A metal consists of a lattice of atoms, each with a shell of electrons. This can also be known as a positive ionic lattice. The outer electrons are free to dissociate from their parent atoms and travel through the lattice, creating a 'sea' of electrons, making the metal a conductor. When an electrical potential difference (a voltage) is applied across the metal, the electrons drift from one end of the conductor to the other under the influence of the electric field.
Near room temperatures, the thermal motion of ions is the primary source of scattering of electrons (due to destructive interference of free electron waves on non-correlating potentials of ions), and is thus the prime cause of metal resistance. Imperfections of lattice also contribute into resistance, although their contribution in pure metals is negligible.
The larger the cross-sectional area of the conductor, the more electrons are available to carry the current, so the lower the resistance. The longer the conductor, the more scattering events occur in each electron's path through the material, so the higher the resistance. Different materials also affect the resistance.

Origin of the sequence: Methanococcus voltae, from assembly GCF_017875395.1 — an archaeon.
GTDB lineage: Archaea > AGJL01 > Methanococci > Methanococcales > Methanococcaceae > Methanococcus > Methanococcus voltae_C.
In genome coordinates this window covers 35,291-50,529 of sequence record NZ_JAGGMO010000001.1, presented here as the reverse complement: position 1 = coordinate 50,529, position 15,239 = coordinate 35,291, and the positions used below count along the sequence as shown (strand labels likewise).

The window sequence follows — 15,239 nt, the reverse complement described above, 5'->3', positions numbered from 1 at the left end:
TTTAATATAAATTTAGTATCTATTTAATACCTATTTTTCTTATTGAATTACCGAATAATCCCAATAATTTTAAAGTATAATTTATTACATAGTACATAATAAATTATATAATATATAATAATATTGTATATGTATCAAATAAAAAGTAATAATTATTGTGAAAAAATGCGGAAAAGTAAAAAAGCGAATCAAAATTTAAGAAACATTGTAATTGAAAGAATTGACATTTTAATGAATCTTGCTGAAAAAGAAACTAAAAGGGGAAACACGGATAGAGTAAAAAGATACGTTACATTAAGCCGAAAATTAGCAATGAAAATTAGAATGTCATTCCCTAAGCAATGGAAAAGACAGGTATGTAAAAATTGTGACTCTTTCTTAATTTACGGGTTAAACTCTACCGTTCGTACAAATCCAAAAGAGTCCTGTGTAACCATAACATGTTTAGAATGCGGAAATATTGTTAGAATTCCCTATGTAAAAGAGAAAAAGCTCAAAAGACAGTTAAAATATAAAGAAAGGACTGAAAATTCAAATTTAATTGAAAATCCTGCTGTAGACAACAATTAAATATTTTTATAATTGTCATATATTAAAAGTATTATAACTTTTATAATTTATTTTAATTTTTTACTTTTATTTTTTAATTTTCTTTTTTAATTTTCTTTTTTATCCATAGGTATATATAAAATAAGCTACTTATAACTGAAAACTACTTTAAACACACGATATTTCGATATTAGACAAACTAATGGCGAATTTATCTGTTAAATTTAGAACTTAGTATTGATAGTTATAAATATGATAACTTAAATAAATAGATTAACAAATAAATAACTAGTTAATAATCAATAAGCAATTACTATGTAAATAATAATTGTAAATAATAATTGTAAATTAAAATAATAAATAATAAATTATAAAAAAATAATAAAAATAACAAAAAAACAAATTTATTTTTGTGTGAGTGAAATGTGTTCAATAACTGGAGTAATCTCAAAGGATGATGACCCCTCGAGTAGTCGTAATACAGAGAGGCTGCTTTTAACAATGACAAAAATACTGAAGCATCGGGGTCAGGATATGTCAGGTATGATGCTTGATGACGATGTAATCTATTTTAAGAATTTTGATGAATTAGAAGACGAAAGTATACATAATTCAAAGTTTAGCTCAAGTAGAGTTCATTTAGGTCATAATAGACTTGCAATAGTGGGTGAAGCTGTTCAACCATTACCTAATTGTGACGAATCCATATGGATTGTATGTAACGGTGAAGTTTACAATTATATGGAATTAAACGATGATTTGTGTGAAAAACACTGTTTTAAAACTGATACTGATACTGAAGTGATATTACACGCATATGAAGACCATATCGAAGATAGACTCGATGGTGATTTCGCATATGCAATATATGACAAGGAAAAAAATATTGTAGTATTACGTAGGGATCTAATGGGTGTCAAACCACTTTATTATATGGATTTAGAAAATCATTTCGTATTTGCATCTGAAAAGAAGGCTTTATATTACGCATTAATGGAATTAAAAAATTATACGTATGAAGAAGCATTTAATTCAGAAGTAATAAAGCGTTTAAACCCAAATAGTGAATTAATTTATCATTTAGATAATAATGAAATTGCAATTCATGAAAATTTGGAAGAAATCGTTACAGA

In metals, the Fermi level lies in the conduction band (see Band Theory, below) giving rise to free conduction electrons. However, in semiconductors the position of the Fermi level is within the band gap, approximately half-way between the conduction band minimum and valence band maximum for intrinsic (undoped) semiconductors. This means that at 0 Kelvin, there are no free conduction electrons and the resistance is infinite. However, the resistance will continue to decrease as the charge carrier density in the conduction band increases. In extrinsic (doped) semiconductors, dopant atoms increase the majority charge carrier concentration by donating electrons to the conduction band or accepting holes in the valence band. For both types of donor or acceptor atoms, increasing the dopant density leads to a reduction in the...